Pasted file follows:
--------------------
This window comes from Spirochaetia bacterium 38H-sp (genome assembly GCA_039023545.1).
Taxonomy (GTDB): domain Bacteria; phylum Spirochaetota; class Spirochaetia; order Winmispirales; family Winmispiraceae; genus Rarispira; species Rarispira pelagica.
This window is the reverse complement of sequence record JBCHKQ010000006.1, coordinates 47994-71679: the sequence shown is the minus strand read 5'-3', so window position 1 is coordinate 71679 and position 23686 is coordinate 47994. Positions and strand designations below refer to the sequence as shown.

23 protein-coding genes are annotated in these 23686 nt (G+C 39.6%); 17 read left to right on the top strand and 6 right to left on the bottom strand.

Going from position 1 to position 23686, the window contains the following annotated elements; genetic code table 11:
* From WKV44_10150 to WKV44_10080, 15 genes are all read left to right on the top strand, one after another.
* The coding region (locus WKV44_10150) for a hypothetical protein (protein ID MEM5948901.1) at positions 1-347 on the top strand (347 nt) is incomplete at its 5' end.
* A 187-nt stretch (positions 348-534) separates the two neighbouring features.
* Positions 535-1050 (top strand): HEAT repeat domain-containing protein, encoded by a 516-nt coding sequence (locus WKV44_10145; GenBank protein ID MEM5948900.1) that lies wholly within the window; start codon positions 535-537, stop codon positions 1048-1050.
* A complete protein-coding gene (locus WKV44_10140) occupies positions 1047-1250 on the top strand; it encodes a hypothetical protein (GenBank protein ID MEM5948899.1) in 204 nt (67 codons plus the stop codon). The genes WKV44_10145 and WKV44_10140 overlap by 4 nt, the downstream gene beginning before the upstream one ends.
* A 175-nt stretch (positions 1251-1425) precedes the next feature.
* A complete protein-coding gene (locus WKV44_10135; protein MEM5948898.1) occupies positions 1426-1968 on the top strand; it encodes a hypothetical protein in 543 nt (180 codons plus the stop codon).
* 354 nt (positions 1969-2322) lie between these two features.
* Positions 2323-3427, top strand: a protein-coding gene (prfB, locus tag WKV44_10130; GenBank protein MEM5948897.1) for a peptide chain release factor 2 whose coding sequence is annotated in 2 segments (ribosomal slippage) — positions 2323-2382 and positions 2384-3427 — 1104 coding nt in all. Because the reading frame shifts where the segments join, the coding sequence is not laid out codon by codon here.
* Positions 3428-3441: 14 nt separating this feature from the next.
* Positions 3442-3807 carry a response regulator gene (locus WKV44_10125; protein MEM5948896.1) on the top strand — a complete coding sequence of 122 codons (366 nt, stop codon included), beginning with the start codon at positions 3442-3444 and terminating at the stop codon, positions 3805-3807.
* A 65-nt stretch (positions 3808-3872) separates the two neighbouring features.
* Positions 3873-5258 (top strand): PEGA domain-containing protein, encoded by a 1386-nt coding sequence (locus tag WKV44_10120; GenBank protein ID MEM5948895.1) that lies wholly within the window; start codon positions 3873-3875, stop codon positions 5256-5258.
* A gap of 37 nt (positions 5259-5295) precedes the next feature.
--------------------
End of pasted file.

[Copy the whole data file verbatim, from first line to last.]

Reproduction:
This window comes from Spirochaetia bacterium 38H-sp (genome assembly GCA_039023545.1).
Taxonomy (GTDB): domain Bacteria; phylum Spirochaetota; class Spirochaetia; order Winmispirales; family Winmispiraceae; genus Rarispira; species Rarispira pelagica.
This window is the reverse complement of sequence record JBCHKQ010000006.1, coordinates 47994-71679: the sequence shown is the minus strand read 5'-3', so window position 1 is coordinate 71679 and position 23686 is coordinate 47994. Positions and strand designations below refer to the sequence as shown.

23 protein-coding genes are annotated in these 23686 nt (G+C 39.6%); 17 read left to right on the top strand and 6 right to left on the bottom strand.

Going from position 1 to position 23686, the window contains the following annotated elements; genetic code table 11:
* From WKV44_10150 to WKV44_10080, 15 genes are all read left to right on the top strand, one after another.
* The coding region (locus WKV44_10150) for a hypothetical protein (protein ID MEM5948901.1) at positions 1-347 on the top strand (347 nt) is incomplete at its 5' end.
* A 187-nt stretch (positions 348-534) separates the two neighbouring features.
* Positions 535-1050 (top strand): HEAT repeat domain-containing protein, encoded by a 516-nt coding sequence (locus WKV44_10145; GenBank protein ID MEM5948900.1) that lies wholly within the window; start codon positions 535-537, stop codon positions 1048-1050.
* A complete protein-coding gene (locus WKV44_10140) occupies positions 1047-1250 on the top strand; it encodes a hypothetical protein (GenBank protein ID MEM5948899.1) in 204 nt (67 codons plus the stop codon). The genes WKV44_10145 and WKV44_10140 overlap by 4 nt, the downstream gene beginning before the upstream one ends.
* A 175-nt stretch (positions 1251-1425) precedes the next feature.
* A complete protein-coding gene (locus WKV44_10135; protein MEM5948898.1) occupies positions 1426-1968 on the top strand; it encodes a hypothetical protein in 543 nt (180 codons plus the stop codon).
* 354 nt (positions 1969-2322) lie between these two features.
* Positions 2323-3427, top strand: a protein-coding gene (prfB, locus tag WKV44_10130; GenBank protein MEM5948897.1) for a peptide chain release factor 2 whose coding sequence is annotated in 2 segments (ribosomal slippage) — positions 2323-2382 and positions 2384-3427 — 1104 coding nt in all. Because the reading frame shifts where the segments join, the coding sequence is not laid out codon by codon here.
* Positions 3428-3441: 14 nt separating this feature from the next.
* Positions 3442-3807 carry a response regulator gene (locus WKV44_10125; protein MEM5948896.1) on the top strand — a complete coding sequence of 122 codons (366 nt, stop codon included), beginning with the start codon at positions 3442-3444 and terminating at the stop codon, positions 3805-3807.
* A 65-nt stretch (positions 3808-3872) separates the two neighbouring features.
* Positions 3873-5258 (top strand): PEGA domain-containing protein, encoded by a 1386-nt coding sequence (locus tag WKV44_10120; GenBank protein ID MEM5948895.1) that lies wholly within the window; start codon positions 3873-3875, stop codon positions 5256-5258.
* A gap of 37 nt (positions 5259-5295) precedes the next feature.